I don’t know what to say…I just know I’m supposed to be here writing. Two different conversations and a package with a letter hand delivered to my porch this morning have confirmed as much. Honestly, I’ve been avoiding the blog. Yes, Phoebe is at home and life is busier in a different kind of way than when we were living in the hospital, but really, life just kinda hurts right now, and coming here to write usually entails soul searching and tears and hashing through emotions and that’s not my favorite thing to do in a public forum. Letting your soul hang out is a dangerous thing, and it can attract a lot of unsolicited advice, but if I’m supposed to write I don’t want to be silent.
I guess lately I’ve just thought my messy feelings aren’t worth much screen value. How could they edify anyone or be encouraging? How could it be beneficial to anyone for me to come here and process out loud when I can’t even seem to pinpoint how I feel? I don’t know, but then I’m always surprised to meet people who are praying for Phoebe or following our family’s story here. When I type it all out, I see maybe 10 or 15 people in my mind’s eye who might be reading. When I receive a letter of encouragement like I did this morning from a complete stranger, it reminds me that God has used this painful season for good and that for me to be silent is prideful and short-sighted.
So, I’m pushing back the shroud, peeking around the curtain to see if it’s safe to come out. Nope. It’s not safe, but then “safe” is overrated and self protection doesn’t allow God the freedom to use me for His glory. To be insulated from pain is nice, but it’s not honest and I can only hide for so long.
It has brought us to our knees and left us running ragged. My Benjamin has a “sadness” he can not explain. My Averic says “something is missing…life just feels like something is missing.” My Deacon has emotional pendulum swings and separation anxiety from Mom. My husband is weary from long nights with Phoebe.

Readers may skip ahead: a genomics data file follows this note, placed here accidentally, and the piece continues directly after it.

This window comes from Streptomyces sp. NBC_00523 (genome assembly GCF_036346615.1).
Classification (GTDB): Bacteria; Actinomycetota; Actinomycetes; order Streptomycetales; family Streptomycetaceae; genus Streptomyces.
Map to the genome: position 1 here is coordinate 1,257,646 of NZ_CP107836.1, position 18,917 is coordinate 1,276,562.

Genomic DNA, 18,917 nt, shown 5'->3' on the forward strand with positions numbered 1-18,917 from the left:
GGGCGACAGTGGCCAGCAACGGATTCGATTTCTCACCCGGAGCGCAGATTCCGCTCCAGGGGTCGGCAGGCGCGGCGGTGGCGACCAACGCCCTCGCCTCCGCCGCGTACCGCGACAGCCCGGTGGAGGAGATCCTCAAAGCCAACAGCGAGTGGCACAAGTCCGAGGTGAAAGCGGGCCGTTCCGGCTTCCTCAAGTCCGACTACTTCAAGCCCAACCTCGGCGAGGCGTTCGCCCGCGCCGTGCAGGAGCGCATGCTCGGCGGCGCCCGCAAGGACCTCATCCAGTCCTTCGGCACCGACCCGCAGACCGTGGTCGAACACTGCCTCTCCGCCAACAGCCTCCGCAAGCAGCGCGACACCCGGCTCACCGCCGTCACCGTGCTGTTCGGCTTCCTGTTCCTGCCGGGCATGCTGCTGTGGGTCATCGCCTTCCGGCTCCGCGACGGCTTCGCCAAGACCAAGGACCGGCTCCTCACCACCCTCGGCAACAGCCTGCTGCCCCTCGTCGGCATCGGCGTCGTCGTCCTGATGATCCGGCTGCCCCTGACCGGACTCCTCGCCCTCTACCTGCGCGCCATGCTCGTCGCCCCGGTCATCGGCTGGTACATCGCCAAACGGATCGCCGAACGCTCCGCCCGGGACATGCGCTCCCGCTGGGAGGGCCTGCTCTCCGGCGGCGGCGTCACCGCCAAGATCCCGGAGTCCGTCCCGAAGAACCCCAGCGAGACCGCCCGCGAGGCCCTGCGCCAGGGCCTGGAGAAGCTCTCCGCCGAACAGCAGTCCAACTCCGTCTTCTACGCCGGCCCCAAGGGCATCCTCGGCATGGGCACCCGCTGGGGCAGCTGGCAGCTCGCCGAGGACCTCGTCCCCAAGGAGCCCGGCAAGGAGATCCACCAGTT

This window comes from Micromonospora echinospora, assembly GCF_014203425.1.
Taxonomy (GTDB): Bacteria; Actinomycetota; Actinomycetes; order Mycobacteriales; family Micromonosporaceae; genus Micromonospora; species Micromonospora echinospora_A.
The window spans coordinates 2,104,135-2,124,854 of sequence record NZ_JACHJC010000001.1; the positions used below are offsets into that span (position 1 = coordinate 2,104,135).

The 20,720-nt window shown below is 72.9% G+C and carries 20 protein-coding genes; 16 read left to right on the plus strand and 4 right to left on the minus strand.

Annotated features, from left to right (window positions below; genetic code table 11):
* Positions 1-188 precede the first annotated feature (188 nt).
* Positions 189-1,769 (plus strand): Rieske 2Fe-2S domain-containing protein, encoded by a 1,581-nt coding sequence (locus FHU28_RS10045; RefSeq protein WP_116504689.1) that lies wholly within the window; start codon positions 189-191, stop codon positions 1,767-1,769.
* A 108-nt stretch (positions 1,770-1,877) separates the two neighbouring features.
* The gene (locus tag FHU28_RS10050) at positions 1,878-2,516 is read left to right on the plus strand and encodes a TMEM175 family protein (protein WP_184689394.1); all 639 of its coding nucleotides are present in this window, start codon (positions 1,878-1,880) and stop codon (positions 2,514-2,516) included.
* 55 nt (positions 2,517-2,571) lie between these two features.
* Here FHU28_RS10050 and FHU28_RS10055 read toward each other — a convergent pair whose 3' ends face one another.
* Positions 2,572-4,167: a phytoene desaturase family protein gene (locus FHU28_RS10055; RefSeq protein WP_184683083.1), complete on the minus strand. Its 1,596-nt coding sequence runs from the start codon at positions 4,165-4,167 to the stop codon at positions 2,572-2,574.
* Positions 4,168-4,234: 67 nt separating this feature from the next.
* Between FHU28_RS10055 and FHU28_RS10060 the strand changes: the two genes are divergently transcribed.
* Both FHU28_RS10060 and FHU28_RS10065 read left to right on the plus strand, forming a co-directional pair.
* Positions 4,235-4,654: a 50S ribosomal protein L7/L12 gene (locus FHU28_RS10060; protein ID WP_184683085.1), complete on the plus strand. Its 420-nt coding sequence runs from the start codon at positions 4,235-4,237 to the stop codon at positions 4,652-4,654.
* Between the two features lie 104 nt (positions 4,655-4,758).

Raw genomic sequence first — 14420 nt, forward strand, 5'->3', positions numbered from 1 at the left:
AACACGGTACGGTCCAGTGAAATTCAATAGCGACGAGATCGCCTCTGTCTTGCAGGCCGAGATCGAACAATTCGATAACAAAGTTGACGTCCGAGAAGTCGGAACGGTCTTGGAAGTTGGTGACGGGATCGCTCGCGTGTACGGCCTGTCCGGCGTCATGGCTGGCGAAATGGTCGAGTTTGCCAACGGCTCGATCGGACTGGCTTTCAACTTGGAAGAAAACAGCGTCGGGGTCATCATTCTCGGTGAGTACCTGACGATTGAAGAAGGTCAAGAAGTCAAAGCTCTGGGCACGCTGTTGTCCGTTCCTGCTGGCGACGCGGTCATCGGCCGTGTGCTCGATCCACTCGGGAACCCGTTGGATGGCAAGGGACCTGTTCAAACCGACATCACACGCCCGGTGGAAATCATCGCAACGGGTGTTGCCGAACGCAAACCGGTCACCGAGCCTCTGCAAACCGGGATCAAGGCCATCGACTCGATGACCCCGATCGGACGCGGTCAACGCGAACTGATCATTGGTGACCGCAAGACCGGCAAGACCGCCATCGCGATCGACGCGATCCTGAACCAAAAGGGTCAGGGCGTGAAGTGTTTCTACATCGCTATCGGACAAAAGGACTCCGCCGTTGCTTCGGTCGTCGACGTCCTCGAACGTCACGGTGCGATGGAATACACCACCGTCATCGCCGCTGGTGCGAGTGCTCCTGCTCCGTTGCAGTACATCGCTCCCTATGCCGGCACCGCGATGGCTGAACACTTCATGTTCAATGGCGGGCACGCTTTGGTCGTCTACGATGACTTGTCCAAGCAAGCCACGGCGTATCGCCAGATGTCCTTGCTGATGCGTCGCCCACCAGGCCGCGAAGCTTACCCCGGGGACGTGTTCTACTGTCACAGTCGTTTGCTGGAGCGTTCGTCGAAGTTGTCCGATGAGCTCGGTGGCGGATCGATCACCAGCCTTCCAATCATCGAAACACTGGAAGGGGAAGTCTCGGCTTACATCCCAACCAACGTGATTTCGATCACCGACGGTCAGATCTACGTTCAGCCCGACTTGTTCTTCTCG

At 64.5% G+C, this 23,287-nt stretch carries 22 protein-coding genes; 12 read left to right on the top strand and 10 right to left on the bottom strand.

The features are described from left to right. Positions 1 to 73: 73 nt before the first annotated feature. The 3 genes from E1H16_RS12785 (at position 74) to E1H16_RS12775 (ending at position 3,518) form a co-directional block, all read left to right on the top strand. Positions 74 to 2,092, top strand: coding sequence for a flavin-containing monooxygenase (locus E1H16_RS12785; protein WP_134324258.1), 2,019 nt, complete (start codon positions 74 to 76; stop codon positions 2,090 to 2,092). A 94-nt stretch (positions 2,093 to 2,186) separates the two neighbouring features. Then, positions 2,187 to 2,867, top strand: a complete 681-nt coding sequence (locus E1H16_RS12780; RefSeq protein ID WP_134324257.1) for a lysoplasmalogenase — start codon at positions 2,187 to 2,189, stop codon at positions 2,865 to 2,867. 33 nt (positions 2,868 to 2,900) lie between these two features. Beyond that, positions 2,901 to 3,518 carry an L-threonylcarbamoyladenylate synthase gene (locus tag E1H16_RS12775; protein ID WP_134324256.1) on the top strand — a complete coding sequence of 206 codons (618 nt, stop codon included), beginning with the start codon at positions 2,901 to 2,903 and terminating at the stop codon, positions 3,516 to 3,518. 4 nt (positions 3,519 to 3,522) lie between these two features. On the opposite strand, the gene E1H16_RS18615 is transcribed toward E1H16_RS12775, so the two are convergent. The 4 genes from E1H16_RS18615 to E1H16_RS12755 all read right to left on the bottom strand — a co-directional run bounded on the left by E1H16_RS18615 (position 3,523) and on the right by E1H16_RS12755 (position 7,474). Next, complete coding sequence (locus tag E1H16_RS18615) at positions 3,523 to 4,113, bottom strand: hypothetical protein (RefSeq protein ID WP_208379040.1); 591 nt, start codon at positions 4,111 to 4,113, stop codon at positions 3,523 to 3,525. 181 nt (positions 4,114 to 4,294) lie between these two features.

I can see the aftermath of last night’s “sleep” when I walk into her room. There are 5 small bowls of different kinds of food and a stale waffle on the bedside table. Nathan was up all night, trying to help her find “just the rigth thing” that didn’t taste metalic from the chemo. Finally she fell asleep, only to accidentally pull out her tube and have to have it re-inserted. At 5 am she was ready for the day. This is typical.
The daytime continues much like the night. She is emotional, demanding, asks for 4 or 5 different foods before she either gives up or finds something she will eat. We prepare food constantly. She wants in her high chair. She wants out of her high chair, she changes her mind every five minutes. She wants to be on the floor. She wants to sit with Grandad. She wants to sit with Mom. She wants to leave. She wants to stay. She cries. And in between all that, she is happy as a lark.
And therapies. Four times a week we must be here for therapies. And clinic on Tuesdays and trips to the lab most every other day to check blood sodium levels.
For 10 years we have pursued Mexico and a life of ministry there. “Practice summers” in Reynosa, 9 months of language school, 3 years in the interior with YWAM Guadalajara. An internship in 3rd world agriculture and a dream of pioneering a training farm back in Mexico.
And then the paleness, the lethargy, the random vomiting. The red-herring “intestinal parasite” as the tumor expanded each day…and then the diagnosis.
And what now? What about Mexico God? Did we miss it somehow? Did we misunderstand? Who are we now? Where do we go? Do we make a life in Dallas? How? We need to be close to the hospital for now, but just”doing cancer” feels like waiting for the ax to fall. We are ready to move forward, but how? And when? Where? Phoebe will need endocrinology care for the rest of her life. She will need MRI’s and hormones and DDAVP shots and pills. And that doesn’t fit with a farming life in rural Mexico.
Tethered. Immobilized. Trapped. And no certainty of the kind of life that awaits us.
These are the very real things that I struggle with each day. My life experience and my heart tell me that God is in control. That this did not take Him by surprise. That He has a plan.
But my emotions are in a tail-spin. And I am powerless to “fix” Phoebe and powerless to insulate my boys from the pain, and powerless over our future. So much hangs in the balance. So much is unknown.
So, this is the real stuff of cancer. Some days I feel full of hope and I know that Phoebe will beat AT/RT and life will be okay. Other days I merely survive because all feels hopeless.
I’m clinging to the hem of His garment….the only place it feels okay to be tethered.
Phoebe watches the boys jump on the trampoline
Deacon and Phoebe painting
Phoebe goes to clinic